The full text of the administration's spin can be seen below:


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Sugar-sweetened beverage tax and job loss
Philadelphia Department of Public Health

3/30/10

Retailers
• If the cost of the tax is passed on to the price of sugar-sweetened beverages (SSBs),
consumption of SSBs may decrease. In and of itself, this could lead to decreased revenue for
retailers. However, we anticipate that people will choose to purchase other, non-sugar sweetened
beverages from these same stores. This substitution effect could make up for all
the losses due to decreased sales of SSBs. Most of industry’s estimates of job loss do not
account for this substitution effect.
• Some people will continue to buy SSBs even if the price increases. Stores will continue to
gain revenue from these sales and consumers will bear the increased cost.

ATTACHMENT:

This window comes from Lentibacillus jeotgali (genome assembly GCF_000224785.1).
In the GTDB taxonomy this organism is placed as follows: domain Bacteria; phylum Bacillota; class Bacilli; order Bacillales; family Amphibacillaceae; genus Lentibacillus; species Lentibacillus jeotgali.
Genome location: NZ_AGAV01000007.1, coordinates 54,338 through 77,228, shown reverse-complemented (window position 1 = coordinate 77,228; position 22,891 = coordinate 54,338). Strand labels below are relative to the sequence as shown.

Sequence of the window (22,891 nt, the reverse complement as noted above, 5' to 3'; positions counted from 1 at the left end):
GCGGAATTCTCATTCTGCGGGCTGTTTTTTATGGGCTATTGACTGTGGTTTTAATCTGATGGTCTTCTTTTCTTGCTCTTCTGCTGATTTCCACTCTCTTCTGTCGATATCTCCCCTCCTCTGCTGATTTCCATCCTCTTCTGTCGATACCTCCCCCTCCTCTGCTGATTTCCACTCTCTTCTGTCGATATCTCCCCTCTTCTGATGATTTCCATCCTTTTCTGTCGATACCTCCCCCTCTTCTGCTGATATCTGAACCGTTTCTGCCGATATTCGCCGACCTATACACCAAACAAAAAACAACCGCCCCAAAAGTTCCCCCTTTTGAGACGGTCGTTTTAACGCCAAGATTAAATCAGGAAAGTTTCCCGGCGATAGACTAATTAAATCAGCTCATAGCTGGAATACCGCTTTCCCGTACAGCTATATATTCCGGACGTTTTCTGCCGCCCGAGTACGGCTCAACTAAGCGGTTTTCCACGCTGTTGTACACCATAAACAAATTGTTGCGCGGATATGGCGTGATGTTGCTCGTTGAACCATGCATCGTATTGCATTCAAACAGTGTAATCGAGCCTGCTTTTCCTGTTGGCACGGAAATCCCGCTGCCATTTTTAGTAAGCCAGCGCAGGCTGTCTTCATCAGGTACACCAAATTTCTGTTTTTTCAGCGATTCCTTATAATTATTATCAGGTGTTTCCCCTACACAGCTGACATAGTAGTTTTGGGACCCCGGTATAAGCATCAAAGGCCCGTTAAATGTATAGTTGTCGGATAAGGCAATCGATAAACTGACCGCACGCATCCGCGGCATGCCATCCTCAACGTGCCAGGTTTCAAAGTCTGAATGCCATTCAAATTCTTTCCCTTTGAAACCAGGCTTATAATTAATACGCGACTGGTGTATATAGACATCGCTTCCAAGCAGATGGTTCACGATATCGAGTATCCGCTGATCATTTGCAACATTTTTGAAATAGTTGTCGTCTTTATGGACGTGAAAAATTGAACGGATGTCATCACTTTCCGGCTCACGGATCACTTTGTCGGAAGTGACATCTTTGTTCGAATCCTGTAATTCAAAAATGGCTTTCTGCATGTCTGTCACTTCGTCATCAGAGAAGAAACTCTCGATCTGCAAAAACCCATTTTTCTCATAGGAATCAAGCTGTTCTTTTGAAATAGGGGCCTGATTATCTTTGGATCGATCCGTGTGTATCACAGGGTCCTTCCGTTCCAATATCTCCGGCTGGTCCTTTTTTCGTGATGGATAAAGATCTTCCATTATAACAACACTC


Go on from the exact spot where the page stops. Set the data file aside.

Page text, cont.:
• If retailers instead choose to spread the costs of the tax across all their products, the price of
individual items, including SSBs, will not increase significantly.
• Accordingly, the tax may not change revenue for retailers, particularly for those that market
and sell non-sugar-sweetened beverages.
• Some Philadelphians may choose to buy SSBs outside of Philadelphia, but most are unlikely
to do so. Most sugar-sweetened beverages are purchased as a convenience item as people
travel to and from work/school or during breaks in the day. Among those people that do
make larger purchases (2-liter bottles, 12-can packs) in supermarkets or big-box stores, some
may choose to travel outside the City if the hassle and the travel cost are not too high and if
there is a store just across the border. Notably, these ‘border’ stores employee many
Philadelphians.

Bottlers/beverage transporters (truck drivers)
• If the cost of the tax is passed on to the price of sugar-sweetened beverages (SSBs),